What is the Achbita case?
In 2006, S. Achbita was fired when she started wearing a headscarf at work. The case came before the Labour Court of Antwerp (2009), the Court of Cassation (2015), the Court of Justice of the European Union (2017) and the Labour Court of Ghent (2020). Below you can find a full chronology.
In 2006, S. Achbita, a Muslim woman who had been working for the security firm G4S for three years, started wearing a headscarf. According to the personnel manager of G4S, the company had an unwritten neutrality policy. According to G4S, the headscarf was not compatible with the uniform receptionists had to wear to give them a 'recognisable and neutral look'. A negotiation attempt by Unia came to nothing, and Achbita lost her job.
Labour court of Antwerp
In 2009, Unia went to court. The court of Antwerp ruled that there was no direct discrimination on the basis of religion, because the law doesn’t protect the external manifestation of religion. Moreover, according to the court, it would be a legitimate objective for a company to show neutrality towards its clients and other employees.
2015: Question to the Court of Justice of the European Union
The Antwerp Labour Court largely confirmed the ruling. At Unia's insistence, the Court of Cassation asked the Court of Justice of the European Union on 9 March 2015 to clarify whether a general ban on the expression of beliefs in the workplace constitutes direct or indirect discrimination. Unia asked the question because the answer to this question determines what justification is available to the employer.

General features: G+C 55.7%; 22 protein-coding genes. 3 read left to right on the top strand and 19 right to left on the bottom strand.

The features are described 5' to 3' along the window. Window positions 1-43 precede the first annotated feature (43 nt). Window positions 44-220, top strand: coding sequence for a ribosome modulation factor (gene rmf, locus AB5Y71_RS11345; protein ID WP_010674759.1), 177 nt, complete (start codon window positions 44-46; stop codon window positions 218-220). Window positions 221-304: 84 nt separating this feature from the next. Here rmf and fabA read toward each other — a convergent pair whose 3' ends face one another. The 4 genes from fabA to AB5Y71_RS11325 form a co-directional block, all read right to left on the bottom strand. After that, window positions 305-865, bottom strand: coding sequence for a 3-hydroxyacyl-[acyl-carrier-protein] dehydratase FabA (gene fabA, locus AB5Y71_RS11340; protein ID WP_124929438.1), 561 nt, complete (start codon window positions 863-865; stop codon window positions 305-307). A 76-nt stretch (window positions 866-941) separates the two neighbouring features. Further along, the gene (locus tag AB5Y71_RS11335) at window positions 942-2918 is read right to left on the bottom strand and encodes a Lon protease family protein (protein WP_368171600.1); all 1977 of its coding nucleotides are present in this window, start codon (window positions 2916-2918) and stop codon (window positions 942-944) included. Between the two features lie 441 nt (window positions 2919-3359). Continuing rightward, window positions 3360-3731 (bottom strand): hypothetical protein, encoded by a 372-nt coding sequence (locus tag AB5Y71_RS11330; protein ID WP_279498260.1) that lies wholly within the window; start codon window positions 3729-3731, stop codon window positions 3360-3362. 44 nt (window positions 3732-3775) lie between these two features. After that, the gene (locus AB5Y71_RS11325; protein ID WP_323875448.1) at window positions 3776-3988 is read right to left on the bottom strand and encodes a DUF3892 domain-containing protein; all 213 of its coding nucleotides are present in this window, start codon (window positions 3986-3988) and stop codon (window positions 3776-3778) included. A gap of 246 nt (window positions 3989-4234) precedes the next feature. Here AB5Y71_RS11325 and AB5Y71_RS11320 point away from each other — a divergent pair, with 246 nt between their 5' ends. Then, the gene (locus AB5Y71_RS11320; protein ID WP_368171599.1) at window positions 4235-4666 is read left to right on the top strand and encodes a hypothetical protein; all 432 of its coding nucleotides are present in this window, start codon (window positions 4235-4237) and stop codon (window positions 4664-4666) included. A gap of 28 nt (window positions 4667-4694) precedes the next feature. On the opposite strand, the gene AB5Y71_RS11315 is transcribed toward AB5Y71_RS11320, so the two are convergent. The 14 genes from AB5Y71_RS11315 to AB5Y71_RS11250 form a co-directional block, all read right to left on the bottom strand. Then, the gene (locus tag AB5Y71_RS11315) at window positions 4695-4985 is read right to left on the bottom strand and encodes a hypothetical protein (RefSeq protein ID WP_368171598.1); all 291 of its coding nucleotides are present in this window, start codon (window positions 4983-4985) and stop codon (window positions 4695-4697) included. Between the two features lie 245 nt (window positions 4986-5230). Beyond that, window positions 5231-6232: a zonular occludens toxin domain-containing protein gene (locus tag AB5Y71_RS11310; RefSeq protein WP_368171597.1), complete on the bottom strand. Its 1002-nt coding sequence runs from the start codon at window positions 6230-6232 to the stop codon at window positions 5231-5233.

2017: judgment of the Court of Justice of the European Union
The ruling of the Court of Justice of the European Union followed on 14 March 2017.
A private company can only prohibit the headscarf for those workers who have visual contact with the customers. If the employer decides that the personnel need to have a neutral appearance, this policy must be applied in a coherent and systematic fashion, meaning not in response to a specific request from the customer. Finally, the employer must investigate whether employees who wish to openly wear religious insignia can be assigned to a different job, without any visual contact with the customers.
2020: judgment of the labour court of Ghent
On 12 October 2020, the Labour Court of Ghent decided that there was no discrimination in the case of Achbita vs. G4S. According to the labour court, a policy of neutrality does not disadvantage Muslim women who want to wear a headscarf more than other workers. According to the Labour Court, G4S should also not examine alternatives such as a transfer to a position without customer contact or a neutral headscarf.
More employment discrimination cases reported to Unia in 2017
Last year Unia opened a total of 2,017 cases of situations where people felt they were the subject of discrimination. This represents a 6% increase over 2016 (1,907 cases). Instances of employment discrimination were the most frequently opened cases at Unia.
Unia reacts to the report on discrimination by the Fundamental Rights Agency (FRA)
Out of all survey-respondents of North African and Turkish origin who experienced discrimination in the past year in Belgium, 20% said it had occurred on the job market, while the European average on this point is 12%. This figure was brought to Unia’s attention in the Second EU-MIDIS report by the European Union Agency for Fundamental Rights (FRA).
The Achbita case before the court again
‘The Achbita case must be retried. The Court of Cassation has overturned the previous ruling of the Antwerp labour court because it inadequately examined whether Ms Achbita’s dismissal was discriminatory,’ Unia says.
The Achbita case: clarity about the headscarf ban in the workplace
A private company can only prohibit the headscarf for those workers who have visual contact with the customers. That is what the European Court of Justice ruled on March 14th.